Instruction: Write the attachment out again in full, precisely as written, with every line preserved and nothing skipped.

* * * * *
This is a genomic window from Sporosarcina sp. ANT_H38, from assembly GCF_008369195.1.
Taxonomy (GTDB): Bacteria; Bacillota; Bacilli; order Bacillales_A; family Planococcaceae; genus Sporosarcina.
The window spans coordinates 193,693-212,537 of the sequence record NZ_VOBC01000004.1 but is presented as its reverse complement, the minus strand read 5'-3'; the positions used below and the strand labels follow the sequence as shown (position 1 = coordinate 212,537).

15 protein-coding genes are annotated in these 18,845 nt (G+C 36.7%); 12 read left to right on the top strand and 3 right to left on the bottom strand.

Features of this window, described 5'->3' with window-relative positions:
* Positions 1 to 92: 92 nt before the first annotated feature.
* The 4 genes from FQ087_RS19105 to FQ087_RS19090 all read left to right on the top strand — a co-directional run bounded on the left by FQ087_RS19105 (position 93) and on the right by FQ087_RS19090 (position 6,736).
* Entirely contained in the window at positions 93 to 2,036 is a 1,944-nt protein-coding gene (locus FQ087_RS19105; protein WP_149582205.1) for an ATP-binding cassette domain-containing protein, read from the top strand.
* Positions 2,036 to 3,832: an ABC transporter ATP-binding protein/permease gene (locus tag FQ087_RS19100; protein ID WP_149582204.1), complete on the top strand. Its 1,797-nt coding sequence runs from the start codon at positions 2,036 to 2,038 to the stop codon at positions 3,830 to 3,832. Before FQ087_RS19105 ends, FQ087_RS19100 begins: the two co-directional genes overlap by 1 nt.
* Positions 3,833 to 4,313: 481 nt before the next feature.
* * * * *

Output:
This is a genomic window from Sporosarcina sp. ANT_H38, from assembly GCF_008369195.1.
Taxonomy (GTDB): Bacteria; Bacillota; Bacilli; order Bacillales_A; family Planococcaceae; genus Sporosarcina.
The window spans coordinates 193,693-212,537 of the sequence record NZ_VOBC01000004.1 but is presented as its reverse complement, the minus strand read 5'-3'; the positions used below and the strand labels follow the sequence as shown (position 1 = coordinate 212,537).

15 protein-coding genes are annotated in these 18,845 nt (G+C 36.7%); 12 read left to right on the top strand and 3 right to left on the bottom strand.

Features of this window, described 5'->3' with window-relative positions:
* Positions 1 to 92: 92 nt before the first annotated feature.
* The 4 genes from FQ087_RS19105 to FQ087_RS19090 all read left to right on the top strand — a co-directional run bounded on the left by FQ087_RS19105 (position 93) and on the right by FQ087_RS19090 (position 6,736).
* Entirely contained in the window at positions 93 to 2,036 is a 1,944-nt protein-coding gene (locus FQ087_RS19105; protein WP_149582205.1) for an ATP-binding cassette domain-containing protein, read from the top strand.
* Positions 2,036 to 3,832: an ABC transporter ATP-binding protein/permease gene (locus tag FQ087_RS19100; protein ID WP_149582204.1), complete on the top strand. Its 1,797-nt coding sequence runs from the start codon at positions 2,036 to 2,038 to the stop codon at positions 3,830 to 3,832. Before FQ087_RS19105 ends, FQ087_RS19100 begins: the two co-directional genes overlap by 1 nt.
* Positions 3,833 to 4,313: 481 nt before the next feature.